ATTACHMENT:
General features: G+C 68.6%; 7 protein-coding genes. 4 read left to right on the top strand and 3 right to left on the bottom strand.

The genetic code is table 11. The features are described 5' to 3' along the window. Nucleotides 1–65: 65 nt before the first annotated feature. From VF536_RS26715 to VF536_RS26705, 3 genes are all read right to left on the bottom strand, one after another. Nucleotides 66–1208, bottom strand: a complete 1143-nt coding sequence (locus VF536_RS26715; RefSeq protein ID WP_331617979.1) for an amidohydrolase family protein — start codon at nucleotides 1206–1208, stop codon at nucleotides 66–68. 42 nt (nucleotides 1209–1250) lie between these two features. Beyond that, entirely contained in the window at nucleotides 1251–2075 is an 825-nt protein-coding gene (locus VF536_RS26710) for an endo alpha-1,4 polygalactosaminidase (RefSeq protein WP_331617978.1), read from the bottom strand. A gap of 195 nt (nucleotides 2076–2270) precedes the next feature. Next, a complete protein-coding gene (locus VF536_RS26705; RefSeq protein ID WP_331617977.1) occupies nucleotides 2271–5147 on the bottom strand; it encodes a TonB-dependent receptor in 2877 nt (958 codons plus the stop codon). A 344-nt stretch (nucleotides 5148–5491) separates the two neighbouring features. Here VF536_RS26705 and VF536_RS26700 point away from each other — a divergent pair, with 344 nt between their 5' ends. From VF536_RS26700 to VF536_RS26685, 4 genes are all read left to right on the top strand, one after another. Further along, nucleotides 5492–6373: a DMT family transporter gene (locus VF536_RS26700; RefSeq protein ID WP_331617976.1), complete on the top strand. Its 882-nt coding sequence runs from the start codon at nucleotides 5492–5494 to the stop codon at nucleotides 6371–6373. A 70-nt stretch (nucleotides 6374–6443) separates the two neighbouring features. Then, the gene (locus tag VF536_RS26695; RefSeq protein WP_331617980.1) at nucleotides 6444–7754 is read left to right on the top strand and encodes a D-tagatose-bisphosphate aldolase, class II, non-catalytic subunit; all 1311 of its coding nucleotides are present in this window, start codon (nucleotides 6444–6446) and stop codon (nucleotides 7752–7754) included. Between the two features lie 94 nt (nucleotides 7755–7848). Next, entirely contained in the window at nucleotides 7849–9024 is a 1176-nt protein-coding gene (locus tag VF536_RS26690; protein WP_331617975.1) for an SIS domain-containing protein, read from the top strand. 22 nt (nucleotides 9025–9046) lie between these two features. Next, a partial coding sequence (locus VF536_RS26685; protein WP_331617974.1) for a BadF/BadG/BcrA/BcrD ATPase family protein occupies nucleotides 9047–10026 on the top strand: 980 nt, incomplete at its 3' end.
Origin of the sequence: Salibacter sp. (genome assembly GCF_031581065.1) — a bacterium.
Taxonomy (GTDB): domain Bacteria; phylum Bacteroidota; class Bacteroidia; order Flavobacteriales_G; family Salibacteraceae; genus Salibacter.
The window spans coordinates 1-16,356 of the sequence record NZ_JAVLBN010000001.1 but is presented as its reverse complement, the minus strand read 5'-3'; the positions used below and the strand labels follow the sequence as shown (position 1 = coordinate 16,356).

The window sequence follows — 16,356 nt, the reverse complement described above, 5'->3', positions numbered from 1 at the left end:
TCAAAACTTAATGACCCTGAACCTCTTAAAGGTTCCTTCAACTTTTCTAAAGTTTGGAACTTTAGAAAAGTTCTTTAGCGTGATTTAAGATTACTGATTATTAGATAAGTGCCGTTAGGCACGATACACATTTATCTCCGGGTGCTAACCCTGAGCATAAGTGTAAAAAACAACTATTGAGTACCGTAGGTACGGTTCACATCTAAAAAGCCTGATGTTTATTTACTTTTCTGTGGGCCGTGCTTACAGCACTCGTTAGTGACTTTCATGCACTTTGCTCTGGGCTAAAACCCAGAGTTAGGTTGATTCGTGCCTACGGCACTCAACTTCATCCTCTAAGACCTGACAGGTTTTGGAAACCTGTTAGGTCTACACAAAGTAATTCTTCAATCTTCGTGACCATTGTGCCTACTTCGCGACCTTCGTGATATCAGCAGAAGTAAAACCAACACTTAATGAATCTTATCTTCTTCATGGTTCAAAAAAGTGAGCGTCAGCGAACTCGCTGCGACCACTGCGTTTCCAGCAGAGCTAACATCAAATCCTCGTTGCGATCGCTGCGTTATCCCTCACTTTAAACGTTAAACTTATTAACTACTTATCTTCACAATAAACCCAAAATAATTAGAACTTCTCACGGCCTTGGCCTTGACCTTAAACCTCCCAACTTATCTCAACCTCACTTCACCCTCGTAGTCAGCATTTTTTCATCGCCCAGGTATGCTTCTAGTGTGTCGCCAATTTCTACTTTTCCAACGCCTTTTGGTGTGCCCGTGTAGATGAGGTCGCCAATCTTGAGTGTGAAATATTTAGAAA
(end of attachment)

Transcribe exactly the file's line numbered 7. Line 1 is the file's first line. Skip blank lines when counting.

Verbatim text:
TCAAAACTTAATGACCCTGAACCTCTTAAAGGTTCCTTCAACTTTTCTAAAGTTTGGAACTTTAGAAAAGTTCTTTAGCGTGATTTAAGATTACTGATTATTAGATAAGTGCCGTTAGGCACGATACACATTTATCTCCGGGTGCTAACCCTGAGCATAAGTGTAAAAAACAACTATTGAGTACCGTAGGTACGGTTCACATCTAAAAAGCCTGATGTTTATTTACTTTTCTGTGGGCCGTGCTTACAGCACTCGTTAGTGACTTTCATGCACTTTGCTCTGGGCTAAAACCCAGAGTTAGGTTGATTCGTGCCTACGGCACTCAACTTCATCCTCTAAGACCTGACAGGTTTTGGAAACCTGTTAGGTCTACACAAAGTAATTCTTCAATCTTCGTGACCATTGTGCCTACTTCGCGACCTTCGTGATATCAGCAGAAGTAAAACCAACACTTAATGAATCTTATCTTCTTCATGGTTCAAAAAAGTGAGCGTCAGCGAACTCGCTGCGACCACTGCGTTTCCAGCAGAGCTAACATCAAATCCTCGTTGCGATCGCTGCGTTATCCCTCACTTTAAACGTTAAACTTATTAACTACTTATCTTCACAATAAACCCAAAATAATTAGAACTTCTCACGGCCTTGGCCTTGACCTTAAACCTCCCAACTTATCTCAACCTCACTTCACCCTCGTAGTCAGCATTTTTTCATCGCCCAGGTATGCTTCTAGTGTGTCGCCAATTTCTACTTTTCCAACGCCTTTTGGTGTGCCCGTGTAGATGAGGTCGCCAATCTTGAGTGTGAAATATTTAGAAA